Last tree-sitters come down from California redwoods

By , Associated Press writer

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    Spared from the saw: The Eel River flows past a grove of old-growth redwood trees near Scotia, Calif. Environmental activists and new owners of the forest have reached an agreement to spare the trees.
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After more than 20 years of protests, the last two people living in the giant redwoods of northern California were climbing down for good, convinced by the new owners of the forest that the ancient trees would be spared from the saw.
Still, the tree sitters looked rather lost.

Having lived nearly 200 feet off the ground for 11 months, Nadia Berg — who calls herself Cedar — seemed unsure of her footing on the lush forest floor of Humboldt County’s Nanning Creek grove.

Cedar had made herself at home in a tree dubbed Grandma, a massive double redwood joined at the base, and had grown accustomed to the whistles and whispers and ways of the woods.

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“Being here, for me, hasn’t been a sacrifice,” said the 22-year-old Alberta native, still in her harness after rappelling down Grandma last week for the final time. “I feel so honored that I could be here for the trees.”

Ms. Berg’s neighbor, Billy Stoetzer, a 22-year-old activist from the Missouri Ozarks, came down last week, too, after living for nearly a year in a hammocklike shelter in the branches of Spooner, a 300-foot mammoth at least 1,500 years old.

With that, the great timber wars of the North Coast came to an end.

It was a long, twilight struggle that redefined environmental activism and introduced the American public to a new type of civil disobedience — tree-sitting.

So quietly did the truce happen that almost no one involved can believe it. But the drawn-out, sometimes violent, battles between Pacific Lumber Co., the largest private owner of old-growth redwoods, and environmental activists who flocked here to save the trees, are history.

Pacific Lumber has new owners, a new name — Humboldt Redwood Co. — and a new pledge to protect old trees, some of which were around before Jesus was born.

The end began a few weeks ago, when Michael Jani, the president and chief forester of the new Humboldt Redwood Co., hiked into the woods to meet the tree-sitters.

“I went out, looked at the trees, looked at the stand of trees that were around them, and I explained to them that under our policy, we would not be cutting those trees,” said Mr. Jani, a 35-year veteran of logging companies.

Protecting old-growth trees was part of the plan that Humboldt Redwood, largely owned by Don and Doris Fisher of The Gap Inc., submitted to acquire Pacific Lumber in bankruptcy court.

Among other things, Humboldt Redwood promised to spare any redwood born prior to 1800 with a diameter of at least four feet. It also pledged to avoid clear-cutting, or cutting down trees in vast swaths, a practice that the timber giant aggressively practiced under its previous owner, Maxxam Inc.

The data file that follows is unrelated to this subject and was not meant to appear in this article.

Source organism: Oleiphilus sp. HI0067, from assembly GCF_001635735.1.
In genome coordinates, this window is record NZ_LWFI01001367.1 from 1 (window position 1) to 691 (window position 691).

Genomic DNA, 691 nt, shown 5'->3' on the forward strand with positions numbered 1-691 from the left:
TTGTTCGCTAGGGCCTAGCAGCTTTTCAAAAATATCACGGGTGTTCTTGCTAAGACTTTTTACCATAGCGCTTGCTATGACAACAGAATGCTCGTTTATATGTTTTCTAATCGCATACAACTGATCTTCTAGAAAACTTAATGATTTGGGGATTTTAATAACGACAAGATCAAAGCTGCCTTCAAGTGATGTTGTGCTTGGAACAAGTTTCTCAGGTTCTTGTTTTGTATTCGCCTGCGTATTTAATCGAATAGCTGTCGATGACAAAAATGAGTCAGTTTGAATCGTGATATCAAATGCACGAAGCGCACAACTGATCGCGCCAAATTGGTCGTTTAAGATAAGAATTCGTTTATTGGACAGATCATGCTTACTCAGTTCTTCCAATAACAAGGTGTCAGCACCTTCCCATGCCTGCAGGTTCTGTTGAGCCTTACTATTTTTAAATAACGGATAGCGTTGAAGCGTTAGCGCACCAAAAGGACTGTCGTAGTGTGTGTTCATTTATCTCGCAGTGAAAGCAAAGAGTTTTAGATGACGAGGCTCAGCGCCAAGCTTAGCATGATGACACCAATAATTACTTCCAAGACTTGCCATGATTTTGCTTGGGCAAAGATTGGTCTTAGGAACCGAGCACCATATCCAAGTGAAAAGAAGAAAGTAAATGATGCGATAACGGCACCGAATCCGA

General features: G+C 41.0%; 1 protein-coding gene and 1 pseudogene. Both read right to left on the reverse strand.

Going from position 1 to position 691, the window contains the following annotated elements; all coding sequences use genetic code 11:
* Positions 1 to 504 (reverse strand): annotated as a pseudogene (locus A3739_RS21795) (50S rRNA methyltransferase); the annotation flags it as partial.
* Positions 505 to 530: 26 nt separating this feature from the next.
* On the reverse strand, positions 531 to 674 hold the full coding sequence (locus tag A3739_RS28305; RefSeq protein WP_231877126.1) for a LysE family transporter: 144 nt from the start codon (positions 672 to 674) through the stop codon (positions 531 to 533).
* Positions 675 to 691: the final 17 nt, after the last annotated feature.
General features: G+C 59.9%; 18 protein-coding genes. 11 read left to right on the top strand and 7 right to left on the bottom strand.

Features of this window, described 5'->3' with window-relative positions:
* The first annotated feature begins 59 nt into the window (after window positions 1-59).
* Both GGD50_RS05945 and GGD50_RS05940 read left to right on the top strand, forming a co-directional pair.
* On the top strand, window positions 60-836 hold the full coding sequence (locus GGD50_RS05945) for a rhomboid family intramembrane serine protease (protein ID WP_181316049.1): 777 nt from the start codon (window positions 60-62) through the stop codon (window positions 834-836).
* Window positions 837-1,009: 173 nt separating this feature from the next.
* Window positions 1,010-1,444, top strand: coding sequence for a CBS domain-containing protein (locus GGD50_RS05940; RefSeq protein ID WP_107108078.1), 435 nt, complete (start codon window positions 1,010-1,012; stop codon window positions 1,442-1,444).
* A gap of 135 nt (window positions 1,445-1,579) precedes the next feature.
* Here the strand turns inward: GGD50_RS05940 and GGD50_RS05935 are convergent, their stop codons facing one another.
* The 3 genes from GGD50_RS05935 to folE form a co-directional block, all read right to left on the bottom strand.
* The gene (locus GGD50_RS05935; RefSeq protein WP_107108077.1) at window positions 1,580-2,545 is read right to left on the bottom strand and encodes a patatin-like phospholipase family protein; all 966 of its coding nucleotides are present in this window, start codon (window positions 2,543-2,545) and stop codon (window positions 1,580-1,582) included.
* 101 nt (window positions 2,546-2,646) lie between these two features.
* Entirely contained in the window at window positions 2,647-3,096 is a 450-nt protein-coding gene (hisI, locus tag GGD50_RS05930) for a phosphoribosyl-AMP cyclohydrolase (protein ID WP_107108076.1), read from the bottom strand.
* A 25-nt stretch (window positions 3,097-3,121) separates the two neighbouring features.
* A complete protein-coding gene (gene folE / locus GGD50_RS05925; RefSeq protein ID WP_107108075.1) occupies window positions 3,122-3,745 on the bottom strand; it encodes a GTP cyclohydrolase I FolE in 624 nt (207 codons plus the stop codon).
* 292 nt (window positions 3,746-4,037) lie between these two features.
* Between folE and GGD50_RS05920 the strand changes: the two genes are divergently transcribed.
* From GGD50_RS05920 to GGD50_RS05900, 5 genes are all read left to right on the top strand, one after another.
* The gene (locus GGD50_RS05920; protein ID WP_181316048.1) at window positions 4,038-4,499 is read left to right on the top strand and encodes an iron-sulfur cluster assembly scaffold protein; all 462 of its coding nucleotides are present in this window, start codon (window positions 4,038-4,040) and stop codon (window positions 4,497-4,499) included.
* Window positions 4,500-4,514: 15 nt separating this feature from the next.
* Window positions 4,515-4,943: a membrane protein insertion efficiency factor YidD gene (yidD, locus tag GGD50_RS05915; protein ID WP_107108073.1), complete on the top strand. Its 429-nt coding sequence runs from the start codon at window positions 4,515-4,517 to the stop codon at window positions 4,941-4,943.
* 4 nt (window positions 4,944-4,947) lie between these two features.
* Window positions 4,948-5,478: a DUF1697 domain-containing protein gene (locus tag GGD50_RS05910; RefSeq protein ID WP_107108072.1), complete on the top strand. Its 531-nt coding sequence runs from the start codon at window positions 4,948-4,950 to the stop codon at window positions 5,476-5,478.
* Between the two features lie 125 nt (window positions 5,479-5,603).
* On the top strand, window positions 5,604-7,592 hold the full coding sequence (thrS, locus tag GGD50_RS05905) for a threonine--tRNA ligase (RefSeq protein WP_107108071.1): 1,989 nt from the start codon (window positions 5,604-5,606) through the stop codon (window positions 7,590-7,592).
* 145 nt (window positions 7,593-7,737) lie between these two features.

Environmentalists are cautiously optimistic that the company will do as it promises. So for weeks, the tree-sitters at the Nanning Creek and Fern Gully groves have been clearing out their encampments, removing their platforms and figuring out what to do with the rest of their lives.

“At this point, I’d like to focus on growing a garden,” said an activist who goes by the nom de guerre Rudi Bega, as in “rutabaga.” The 28-year-old Idahoan is an 11-year veteran of the timber wars who helped recruit, train, and organize tree-sitters.

Since tree-sitting as a long-range protest began here in the late 1980s, hundreds of protesters have converged on this rugged corner of the state to take turns squatting in the redwoods, and hundreds of “bottom liners,” or support crew members, have helped them from the ground.

They have lugged in food, water and other supplies, emptied waste buckets, and provided company.

Tree-sits were just part of the fight that began almost as soon as Texas financier Charles Hurwitz, chairman of Maxxam Inc., acquired Pacific Lumber with junk bonds in 1986.

Blockades of logging trucks, sit-ins at company offices, lawsuits by environmental groups and rallies attended by tens of thousands of protesters were part of the mix.

Several battles made international headlines. They included the 1990 car bomb blast that nearly killed Earth First! Leaders Judi Bari and Darryl Cherney; the pepper spray swabbing of protesters’ eyes by Humboldt County deputies in 1997; the 1998 death of an activist, killed by a tree cut down by an enraged logger; the marathon two-year tree-sit by Julia “Butterfly” Hill that ended in 1999; and the buying of 10,000 acres of the Headwaters Forest from Pacific Lumber by the state and federal government in 1999.

The car bombing put the timber wars on the map. Cherney and Bari were driving in Oakland, recruiting volunteers for protests they dubbed Redwood Summer, when a bomb exploded under the front seat of their car.

Oakland police and the FBI accused them of transporting the bomb for use in an ecoterrorist attack.

Twelve years later, in 2002, the pair won $4.4 million in a lawsuit; a jury ruled that their civil rights had been violated and their names defamed by the local and federal authorities who arrested them.

“This has been a long-term campaign with a tremendous amount of high-water marks,” Mr. Cherney said of the timber wars. As for the end of the fight with Pacific Lumber, he said: “I have a healthy dose of skepticism. But it does feel like a great weight has been lifted from the shoulders of southern Humboldt County to have Maxxam gone.”

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